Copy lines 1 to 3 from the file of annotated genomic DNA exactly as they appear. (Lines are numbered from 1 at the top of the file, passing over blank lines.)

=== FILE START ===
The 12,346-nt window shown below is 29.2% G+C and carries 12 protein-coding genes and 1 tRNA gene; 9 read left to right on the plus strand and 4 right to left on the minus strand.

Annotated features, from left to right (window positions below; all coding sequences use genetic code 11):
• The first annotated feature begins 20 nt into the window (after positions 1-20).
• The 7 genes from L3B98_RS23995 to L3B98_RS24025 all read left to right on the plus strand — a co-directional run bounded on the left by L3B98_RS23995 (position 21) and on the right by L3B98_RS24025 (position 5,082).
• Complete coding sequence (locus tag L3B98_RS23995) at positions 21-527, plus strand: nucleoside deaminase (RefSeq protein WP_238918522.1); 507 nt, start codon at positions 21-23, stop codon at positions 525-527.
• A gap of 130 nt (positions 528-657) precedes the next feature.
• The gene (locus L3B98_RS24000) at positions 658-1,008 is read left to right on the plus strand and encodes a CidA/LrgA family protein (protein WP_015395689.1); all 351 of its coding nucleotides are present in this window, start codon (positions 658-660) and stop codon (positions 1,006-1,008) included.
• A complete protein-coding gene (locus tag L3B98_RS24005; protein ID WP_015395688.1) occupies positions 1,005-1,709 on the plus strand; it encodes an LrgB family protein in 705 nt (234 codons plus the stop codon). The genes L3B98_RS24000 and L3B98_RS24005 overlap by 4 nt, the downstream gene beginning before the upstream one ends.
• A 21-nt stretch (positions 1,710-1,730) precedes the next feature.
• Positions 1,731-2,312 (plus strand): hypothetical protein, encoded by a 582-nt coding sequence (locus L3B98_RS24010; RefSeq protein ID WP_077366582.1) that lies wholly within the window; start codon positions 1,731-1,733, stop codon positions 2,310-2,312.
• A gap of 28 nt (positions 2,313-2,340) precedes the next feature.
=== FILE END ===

The 12,346-nt window shown below is 29.2% G+C and carries 12 protein-coding genes and 1 tRNA gene; 9 read left to right on the plus strand and 4 right to left on the minus strand.

Annotated features, from left to right (window positions below; all coding sequences use genetic code 11):
• The first annotated feature begins 20 nt into the window (after positions 1-20).